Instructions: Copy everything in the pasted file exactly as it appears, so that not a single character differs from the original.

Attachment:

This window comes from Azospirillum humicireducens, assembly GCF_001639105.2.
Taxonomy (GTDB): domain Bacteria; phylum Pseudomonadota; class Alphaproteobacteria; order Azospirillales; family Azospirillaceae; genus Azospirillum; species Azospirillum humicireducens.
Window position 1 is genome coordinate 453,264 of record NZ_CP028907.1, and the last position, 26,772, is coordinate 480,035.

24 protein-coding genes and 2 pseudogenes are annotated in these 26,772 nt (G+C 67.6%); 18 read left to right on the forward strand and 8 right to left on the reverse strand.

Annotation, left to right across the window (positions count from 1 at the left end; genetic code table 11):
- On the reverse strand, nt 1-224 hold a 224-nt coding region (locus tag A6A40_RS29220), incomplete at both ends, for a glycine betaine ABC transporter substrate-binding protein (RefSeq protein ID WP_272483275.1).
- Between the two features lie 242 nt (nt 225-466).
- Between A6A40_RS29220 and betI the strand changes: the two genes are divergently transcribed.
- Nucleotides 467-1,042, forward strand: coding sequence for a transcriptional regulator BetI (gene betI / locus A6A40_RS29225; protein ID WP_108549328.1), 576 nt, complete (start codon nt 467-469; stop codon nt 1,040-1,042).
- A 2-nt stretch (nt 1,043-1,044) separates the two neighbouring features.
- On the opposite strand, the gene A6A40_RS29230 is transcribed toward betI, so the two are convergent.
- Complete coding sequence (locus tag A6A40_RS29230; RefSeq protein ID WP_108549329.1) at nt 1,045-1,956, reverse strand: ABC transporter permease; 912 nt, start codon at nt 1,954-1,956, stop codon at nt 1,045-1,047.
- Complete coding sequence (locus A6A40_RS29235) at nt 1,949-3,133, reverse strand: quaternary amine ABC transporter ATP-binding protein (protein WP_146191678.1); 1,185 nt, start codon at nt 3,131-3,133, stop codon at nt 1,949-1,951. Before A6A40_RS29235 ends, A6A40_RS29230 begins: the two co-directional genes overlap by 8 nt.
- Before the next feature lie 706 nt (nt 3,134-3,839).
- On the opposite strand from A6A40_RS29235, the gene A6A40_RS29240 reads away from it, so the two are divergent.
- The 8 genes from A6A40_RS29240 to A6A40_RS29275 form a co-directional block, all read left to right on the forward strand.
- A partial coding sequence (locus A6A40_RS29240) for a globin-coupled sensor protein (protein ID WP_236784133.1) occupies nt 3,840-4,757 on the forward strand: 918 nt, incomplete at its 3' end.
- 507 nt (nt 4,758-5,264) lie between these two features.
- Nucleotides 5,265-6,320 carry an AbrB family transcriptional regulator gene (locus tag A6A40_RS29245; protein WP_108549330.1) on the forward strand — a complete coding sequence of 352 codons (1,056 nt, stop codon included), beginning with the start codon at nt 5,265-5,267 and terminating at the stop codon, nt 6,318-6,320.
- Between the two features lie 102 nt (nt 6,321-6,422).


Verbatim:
This window comes from Azospirillum humicireducens, assembly GCF_001639105.2.
Taxonomy (GTDB): domain Bacteria; phylum Pseudomonadota; class Alphaproteobacteria; order Azospirillales; family Azospirillaceae; genus Azospirillum; species Azospirillum humicireducens.
Window position 1 is genome coordinate 453,264 of record NZ_CP028907.1, and the last position, 26,772, is coordinate 480,035.

24 protein-coding genes and 2 pseudogenes are annotated in these 26,772 nt (G+C 67.6%); 18 read left to right on the forward strand and 8 right to left on the reverse strand.

Annotation, left to right across the window (positions count from 1 at the left end; genetic code table 11):
- On the reverse strand, nt 1-224 hold a 224-nt coding region (locus tag A6A40_RS29220), incomplete at both ends, for a glycine betaine ABC transporter substrate-binding protein (RefSeq protein ID WP_272483275.1).
- Between the two features lie 242 nt (nt 225-466).
- Between A6A40_RS29220 and betI the strand changes: the two genes are divergently transcribed.
- Nucleotides 467-1,042, forward strand: coding sequence for a transcriptional regulator BetI (gene betI / locus A6A40_RS29225; protein ID WP_108549328.1), 576 nt, complete (start codon nt 467-469; stop codon nt 1,040-1,042).
- A 2-nt stretch (nt 1,043-1,044) separates the two neighbouring features.
- On the opposite strand, the gene A6A40_RS29230 is transcribed toward betI, so the two are convergent.
- Complete coding sequence (locus tag A6A40_RS29230; RefSeq protein ID WP_108549329.1) at nt 1,045-1,956, reverse strand: ABC transporter permease; 912 nt, start codon at nt 1,954-1,956, stop codon at nt 1,045-1,047.
- Complete coding sequence (locus A6A40_RS29235) at nt 1,949-3,133, reverse strand: quaternary amine ABC transporter ATP-binding protein (protein WP_146191678.1); 1,185 nt, start codon at nt 3,131-3,133, stop codon at nt 1,949-1,951. Before A6A40_RS29235 ends, A6A40_RS29230 begins: the two co-directional genes overlap by 8 nt.
- Before the next feature lie 706 nt (nt 3,134-3,839).
- On the opposite strand from A6A40_RS29235, the gene A6A40_RS29240 reads away from it, so the two are divergent.
- The 8 genes from A6A40_RS29240 to A6A40_RS29275 form a co-directional block, all read left to right on the forward strand.
- A partial coding sequence (locus A6A40_RS29240) for a globin-coupled sensor protein (protein ID WP_236784133.1) occupies nt 3,840-4,757 on the forward strand: 918 nt, incomplete at its 3' end.
- 507 nt (nt 4,758-5,264) lie between these two features.
- Nucleotides 5,265-6,320 carry an AbrB family transcriptional regulator gene (locus tag A6A40_RS29245; protein WP_108549330.1) on the forward strand — a complete coding sequence of 352 codons (1,056 nt, stop codon included), beginning with the start codon at nt 5,265-5,267 and terminating at the stop codon, nt 6,318-6,320.
- Between the two features lie 102 nt (nt 6,321-6,422).